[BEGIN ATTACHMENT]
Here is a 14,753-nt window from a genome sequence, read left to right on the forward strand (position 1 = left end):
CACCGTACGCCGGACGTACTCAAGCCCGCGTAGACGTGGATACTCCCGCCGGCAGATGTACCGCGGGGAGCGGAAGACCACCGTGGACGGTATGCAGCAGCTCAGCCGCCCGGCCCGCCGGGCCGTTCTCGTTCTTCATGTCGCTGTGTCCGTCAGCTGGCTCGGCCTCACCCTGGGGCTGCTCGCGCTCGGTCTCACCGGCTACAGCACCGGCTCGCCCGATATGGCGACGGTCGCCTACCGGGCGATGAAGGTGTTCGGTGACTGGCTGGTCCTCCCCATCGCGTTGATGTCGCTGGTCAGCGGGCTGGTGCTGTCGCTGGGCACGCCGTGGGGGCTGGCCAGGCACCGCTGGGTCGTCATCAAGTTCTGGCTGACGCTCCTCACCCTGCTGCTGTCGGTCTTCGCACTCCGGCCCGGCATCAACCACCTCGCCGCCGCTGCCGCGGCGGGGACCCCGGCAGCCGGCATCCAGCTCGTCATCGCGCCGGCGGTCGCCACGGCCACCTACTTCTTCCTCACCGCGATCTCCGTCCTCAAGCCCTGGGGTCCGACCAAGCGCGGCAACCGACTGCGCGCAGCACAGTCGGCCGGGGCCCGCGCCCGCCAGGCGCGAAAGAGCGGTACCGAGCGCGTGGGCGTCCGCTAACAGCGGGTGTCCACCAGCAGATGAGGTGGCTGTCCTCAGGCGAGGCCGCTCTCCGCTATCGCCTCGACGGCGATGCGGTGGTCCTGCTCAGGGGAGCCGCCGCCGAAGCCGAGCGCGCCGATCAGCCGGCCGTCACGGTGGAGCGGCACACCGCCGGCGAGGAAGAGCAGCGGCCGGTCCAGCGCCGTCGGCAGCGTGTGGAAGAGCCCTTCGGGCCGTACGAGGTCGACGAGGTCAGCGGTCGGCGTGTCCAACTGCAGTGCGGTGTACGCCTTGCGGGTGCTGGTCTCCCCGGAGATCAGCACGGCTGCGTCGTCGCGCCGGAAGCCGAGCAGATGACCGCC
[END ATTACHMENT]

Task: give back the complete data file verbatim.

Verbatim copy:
Here is a 14,753-nt window from a genome sequence, read left to right on the forward strand (position 1 = left end):
CACCGTACGCCGGACGTACTCAAGCCCGCGTAGACGTGGATACTCCCGCCGGCAGATGTACCGCGGGGAGCGGAAGACCACCGTGGACGGTATGCAGCAGCTCAGCCGCCCGGCCCGCCGGGCCGTTCTCGTTCTTCATGTCGCTGTGTCCGTCAGCTGGCTCGGCCTCACCCTGGGGCTGCTCGCGCTCGGTCTCACCGGCTACAGCACCGGCTCGCCCGATATGGCGACGGTCGCCTACCGGGCGATGAAGGTGTTCGGTGACTGGCTGGTCCTCCCCATCGCGTTGATGTCGCTGGTCAGCGGGCTGGTGCTGTCGCTGGGCACGCCGTGGGGGCTGGCCAGGCACCGCTGGGTCGTCATCAAGTTCTGGCTGACGCTCCTCACCCTGCTGCTGTCGGTCTTCGCACTCCGGCCCGGCATCAACCACCTCGCCGCCGCTGCCGCGGCGGGGACCCCGGCAGCCGGCATCCAGCTCGTCATCGCGCCGGCGGTCGCCACGGCCACCTACTTCTTCCTCACCGCGATCTCCGTCCTCAAGCCCTGGGGTCCGACCAAGCGCGGCAACCGACTGCGCGCAGCACAGTCGGCCGGGGCCCGCGCCCGCCAGGCGCGAAAGAGCGGTACCGAGCGCGTGGGCGTCCGCTAACAGCGGGTGTCCACCAGCAGATGAGGTGGCTGTCCTCAGGCGAGGCCGCTCTCCGCTATCGCCTCGACGGCGATGCGGTGGTCCTGCTCAGGGGAGCCGCCGCCGAAGCCGAGCGCGCCGATCAGCCGGCCGTCACGGTGGAGCGGCACACCGCCGGCGAGGAAGAGCAGCGGCCGGTCCAGCGCCGTCGGCAGCGTGTGGAAGAGCCCTTCGGGCCGTACGAGGTCGACGAGGTCAGCGGTCGGCGTGTCCAACTGCAGTGCGGTGTACGCCTTGCGGGTGCTGGTCTCCCCGGAGATCAGCACGGCTGCGTCGTCGCGCCGGAAGCCGAGCAGATGACCGCC